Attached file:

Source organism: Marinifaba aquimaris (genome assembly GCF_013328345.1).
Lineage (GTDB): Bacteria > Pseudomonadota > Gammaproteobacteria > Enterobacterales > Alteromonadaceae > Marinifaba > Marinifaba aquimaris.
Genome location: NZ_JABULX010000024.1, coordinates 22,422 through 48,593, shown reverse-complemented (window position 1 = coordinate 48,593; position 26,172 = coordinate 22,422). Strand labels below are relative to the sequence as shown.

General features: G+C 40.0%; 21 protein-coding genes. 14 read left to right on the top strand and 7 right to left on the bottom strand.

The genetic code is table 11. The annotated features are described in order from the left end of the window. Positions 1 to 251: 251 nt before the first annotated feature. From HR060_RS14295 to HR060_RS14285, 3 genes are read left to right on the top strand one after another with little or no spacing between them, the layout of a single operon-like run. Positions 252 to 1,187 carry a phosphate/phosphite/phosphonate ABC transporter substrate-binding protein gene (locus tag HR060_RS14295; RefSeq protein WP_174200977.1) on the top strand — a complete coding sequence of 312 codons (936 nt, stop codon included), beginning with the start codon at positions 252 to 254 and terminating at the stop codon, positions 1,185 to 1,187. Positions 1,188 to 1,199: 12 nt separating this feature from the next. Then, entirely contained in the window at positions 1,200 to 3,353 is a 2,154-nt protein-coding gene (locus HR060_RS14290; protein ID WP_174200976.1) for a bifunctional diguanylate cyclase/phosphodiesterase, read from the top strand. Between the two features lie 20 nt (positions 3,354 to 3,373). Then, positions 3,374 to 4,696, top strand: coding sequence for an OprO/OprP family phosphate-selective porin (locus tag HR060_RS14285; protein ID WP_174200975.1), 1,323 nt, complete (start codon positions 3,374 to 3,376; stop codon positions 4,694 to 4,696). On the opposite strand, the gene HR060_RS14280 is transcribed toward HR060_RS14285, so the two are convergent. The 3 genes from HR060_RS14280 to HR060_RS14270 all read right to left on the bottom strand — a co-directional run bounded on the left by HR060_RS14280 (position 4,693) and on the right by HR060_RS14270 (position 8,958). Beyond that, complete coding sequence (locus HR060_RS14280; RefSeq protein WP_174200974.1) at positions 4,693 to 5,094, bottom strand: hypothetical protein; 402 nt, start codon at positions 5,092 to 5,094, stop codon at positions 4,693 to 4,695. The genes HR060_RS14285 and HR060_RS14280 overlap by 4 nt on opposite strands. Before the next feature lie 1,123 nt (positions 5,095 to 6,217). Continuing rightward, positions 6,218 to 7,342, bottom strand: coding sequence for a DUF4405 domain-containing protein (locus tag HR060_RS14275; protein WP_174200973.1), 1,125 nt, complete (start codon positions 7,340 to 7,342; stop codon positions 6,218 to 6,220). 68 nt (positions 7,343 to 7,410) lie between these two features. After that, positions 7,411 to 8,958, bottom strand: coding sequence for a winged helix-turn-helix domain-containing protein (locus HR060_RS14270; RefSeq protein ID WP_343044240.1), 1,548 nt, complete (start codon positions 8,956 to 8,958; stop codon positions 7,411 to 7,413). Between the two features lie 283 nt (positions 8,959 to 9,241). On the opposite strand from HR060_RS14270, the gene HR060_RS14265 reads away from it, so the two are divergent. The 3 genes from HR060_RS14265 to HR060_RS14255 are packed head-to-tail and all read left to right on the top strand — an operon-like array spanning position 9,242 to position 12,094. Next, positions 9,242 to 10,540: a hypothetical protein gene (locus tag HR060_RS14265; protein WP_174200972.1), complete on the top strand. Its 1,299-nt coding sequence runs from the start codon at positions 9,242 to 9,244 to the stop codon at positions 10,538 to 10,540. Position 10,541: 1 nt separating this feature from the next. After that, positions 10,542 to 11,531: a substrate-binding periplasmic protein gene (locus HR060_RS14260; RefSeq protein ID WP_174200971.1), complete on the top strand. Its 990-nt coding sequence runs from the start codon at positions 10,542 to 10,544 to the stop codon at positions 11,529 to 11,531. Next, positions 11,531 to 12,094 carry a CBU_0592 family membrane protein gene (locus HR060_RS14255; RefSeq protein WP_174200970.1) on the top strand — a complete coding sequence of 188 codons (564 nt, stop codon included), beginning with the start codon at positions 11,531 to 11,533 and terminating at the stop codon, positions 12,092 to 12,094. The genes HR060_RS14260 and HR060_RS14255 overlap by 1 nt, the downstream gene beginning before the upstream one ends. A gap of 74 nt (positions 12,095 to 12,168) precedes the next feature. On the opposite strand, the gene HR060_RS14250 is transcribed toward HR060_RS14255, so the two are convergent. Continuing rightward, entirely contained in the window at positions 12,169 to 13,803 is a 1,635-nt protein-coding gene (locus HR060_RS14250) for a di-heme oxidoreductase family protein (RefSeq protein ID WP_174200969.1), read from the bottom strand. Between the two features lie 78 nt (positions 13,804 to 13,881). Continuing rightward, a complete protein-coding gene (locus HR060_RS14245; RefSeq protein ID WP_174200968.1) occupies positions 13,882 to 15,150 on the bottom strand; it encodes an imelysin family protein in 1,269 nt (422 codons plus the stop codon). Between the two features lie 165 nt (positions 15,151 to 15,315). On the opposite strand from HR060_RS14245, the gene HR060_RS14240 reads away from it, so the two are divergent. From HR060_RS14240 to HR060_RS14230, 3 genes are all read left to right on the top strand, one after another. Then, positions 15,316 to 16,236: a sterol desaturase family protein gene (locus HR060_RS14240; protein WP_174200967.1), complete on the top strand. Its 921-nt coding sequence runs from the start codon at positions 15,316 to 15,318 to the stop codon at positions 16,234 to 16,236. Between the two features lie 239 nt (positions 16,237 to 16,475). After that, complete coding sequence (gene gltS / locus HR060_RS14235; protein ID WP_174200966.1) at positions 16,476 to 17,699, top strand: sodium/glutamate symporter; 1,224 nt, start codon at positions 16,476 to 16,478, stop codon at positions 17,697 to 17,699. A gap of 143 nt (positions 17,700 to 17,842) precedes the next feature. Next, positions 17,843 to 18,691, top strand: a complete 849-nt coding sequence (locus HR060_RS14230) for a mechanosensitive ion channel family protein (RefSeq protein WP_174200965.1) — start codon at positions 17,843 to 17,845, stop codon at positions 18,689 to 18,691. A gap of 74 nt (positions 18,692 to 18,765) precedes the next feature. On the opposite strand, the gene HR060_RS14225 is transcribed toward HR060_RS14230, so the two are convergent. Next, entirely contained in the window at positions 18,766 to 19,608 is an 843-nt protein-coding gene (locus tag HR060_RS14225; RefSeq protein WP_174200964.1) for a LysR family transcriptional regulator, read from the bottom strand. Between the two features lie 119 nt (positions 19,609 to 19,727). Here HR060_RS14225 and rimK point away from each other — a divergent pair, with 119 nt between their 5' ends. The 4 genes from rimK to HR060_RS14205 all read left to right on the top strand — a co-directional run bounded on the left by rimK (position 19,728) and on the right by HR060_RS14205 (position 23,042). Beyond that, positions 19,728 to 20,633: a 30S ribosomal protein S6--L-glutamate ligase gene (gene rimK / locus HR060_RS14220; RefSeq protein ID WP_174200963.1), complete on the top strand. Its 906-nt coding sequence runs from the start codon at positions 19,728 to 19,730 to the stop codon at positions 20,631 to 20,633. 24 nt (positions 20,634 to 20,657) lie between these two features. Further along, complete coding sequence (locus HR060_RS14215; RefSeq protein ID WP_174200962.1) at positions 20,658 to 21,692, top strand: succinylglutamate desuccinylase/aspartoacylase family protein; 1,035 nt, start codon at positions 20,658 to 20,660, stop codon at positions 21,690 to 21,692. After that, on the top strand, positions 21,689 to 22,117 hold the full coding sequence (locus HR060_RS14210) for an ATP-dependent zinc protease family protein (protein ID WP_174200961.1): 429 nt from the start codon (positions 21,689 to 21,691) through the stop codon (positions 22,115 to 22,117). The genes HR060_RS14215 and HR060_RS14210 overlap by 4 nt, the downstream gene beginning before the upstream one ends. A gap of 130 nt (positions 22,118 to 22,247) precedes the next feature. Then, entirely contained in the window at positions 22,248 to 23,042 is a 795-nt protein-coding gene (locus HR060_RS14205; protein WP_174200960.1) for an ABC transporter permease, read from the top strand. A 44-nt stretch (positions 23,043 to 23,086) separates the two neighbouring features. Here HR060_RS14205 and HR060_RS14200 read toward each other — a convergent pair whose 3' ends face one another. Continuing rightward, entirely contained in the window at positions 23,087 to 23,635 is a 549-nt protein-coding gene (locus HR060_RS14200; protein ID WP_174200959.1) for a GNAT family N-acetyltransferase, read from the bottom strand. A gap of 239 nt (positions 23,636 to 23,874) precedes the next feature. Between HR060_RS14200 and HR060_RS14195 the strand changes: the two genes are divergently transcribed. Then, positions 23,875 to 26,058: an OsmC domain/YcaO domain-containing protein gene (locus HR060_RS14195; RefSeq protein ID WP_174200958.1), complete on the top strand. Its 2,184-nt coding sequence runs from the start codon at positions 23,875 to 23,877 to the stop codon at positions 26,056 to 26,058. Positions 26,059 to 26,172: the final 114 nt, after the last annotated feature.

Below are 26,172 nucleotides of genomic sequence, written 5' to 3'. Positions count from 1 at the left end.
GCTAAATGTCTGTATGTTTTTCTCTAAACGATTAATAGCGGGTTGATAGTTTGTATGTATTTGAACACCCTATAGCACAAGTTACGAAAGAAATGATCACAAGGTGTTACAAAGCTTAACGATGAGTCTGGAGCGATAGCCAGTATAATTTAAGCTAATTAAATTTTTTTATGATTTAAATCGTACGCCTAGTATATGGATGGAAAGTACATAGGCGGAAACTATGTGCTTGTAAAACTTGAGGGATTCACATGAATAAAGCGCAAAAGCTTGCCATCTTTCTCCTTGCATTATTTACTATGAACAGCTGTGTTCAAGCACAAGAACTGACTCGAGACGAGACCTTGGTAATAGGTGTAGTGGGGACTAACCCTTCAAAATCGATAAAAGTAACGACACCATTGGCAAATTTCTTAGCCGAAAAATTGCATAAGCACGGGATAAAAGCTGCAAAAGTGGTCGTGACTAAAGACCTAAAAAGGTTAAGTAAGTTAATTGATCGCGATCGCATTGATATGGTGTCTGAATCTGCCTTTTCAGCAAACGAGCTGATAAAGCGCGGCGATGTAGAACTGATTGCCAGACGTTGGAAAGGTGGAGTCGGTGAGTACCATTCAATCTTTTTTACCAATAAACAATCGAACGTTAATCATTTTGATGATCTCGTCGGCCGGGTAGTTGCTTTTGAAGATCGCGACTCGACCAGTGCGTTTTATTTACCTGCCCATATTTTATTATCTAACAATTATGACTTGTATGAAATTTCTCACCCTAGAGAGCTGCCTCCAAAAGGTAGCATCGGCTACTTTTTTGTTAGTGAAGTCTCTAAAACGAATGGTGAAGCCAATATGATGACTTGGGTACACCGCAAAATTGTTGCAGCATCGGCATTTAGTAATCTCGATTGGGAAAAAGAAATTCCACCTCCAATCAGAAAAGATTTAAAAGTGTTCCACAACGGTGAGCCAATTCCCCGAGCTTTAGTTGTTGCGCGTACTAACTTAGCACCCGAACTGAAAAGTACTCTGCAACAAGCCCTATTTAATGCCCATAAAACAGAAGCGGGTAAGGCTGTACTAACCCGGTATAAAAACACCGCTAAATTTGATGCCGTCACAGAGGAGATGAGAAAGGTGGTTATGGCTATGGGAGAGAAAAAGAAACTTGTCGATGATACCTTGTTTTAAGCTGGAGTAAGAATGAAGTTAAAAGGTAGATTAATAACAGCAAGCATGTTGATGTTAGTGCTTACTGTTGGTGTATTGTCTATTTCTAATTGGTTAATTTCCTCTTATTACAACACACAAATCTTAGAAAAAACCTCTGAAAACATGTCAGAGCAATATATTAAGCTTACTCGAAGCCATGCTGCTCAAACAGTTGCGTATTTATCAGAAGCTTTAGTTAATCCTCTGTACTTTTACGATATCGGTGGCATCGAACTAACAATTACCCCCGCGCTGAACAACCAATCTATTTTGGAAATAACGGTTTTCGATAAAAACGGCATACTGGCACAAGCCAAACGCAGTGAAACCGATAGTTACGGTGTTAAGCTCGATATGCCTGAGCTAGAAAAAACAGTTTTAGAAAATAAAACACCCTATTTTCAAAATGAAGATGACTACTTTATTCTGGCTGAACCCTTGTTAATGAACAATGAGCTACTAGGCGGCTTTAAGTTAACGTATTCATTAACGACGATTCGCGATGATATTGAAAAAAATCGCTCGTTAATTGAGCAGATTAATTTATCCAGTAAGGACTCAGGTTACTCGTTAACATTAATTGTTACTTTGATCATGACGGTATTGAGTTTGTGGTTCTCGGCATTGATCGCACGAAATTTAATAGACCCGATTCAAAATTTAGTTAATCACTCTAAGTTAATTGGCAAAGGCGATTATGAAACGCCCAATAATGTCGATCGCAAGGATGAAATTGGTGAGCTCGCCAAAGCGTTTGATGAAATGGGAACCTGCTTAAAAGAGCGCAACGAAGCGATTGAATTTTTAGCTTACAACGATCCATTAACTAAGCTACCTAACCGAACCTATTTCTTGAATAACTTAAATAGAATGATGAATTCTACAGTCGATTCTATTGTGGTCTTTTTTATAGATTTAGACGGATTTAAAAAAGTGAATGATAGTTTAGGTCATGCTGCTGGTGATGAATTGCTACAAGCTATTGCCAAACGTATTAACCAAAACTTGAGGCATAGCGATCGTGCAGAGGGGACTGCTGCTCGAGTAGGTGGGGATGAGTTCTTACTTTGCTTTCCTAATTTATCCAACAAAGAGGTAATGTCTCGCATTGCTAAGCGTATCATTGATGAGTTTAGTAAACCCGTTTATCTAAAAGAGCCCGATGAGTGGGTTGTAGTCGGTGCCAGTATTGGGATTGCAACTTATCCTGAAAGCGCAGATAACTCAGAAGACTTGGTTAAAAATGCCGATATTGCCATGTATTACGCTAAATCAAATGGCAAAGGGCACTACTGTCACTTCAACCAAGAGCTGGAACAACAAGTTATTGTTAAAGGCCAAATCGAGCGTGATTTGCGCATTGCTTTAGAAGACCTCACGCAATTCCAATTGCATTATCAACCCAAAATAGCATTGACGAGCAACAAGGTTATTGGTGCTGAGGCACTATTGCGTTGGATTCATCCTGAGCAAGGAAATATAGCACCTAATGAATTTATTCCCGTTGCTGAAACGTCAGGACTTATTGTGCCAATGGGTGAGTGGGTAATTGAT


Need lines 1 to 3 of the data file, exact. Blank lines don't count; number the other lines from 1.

Source organism: Marinifaba aquimaris (genome assembly GCF_013328345.1).
Lineage (GTDB): Bacteria > Pseudomonadota > Gammaproteobacteria > Enterobacterales > Alteromonadaceae > Marinifaba > Marinifaba aquimaris.
Genome location: NZ_JABULX010000024.1, coordinates 22,422 through 48,593, shown reverse-complemented (window position 1 = coordinate 48,593; position 26,172 = coordinate 22,422). Strand labels below are relative to the sequence as shown.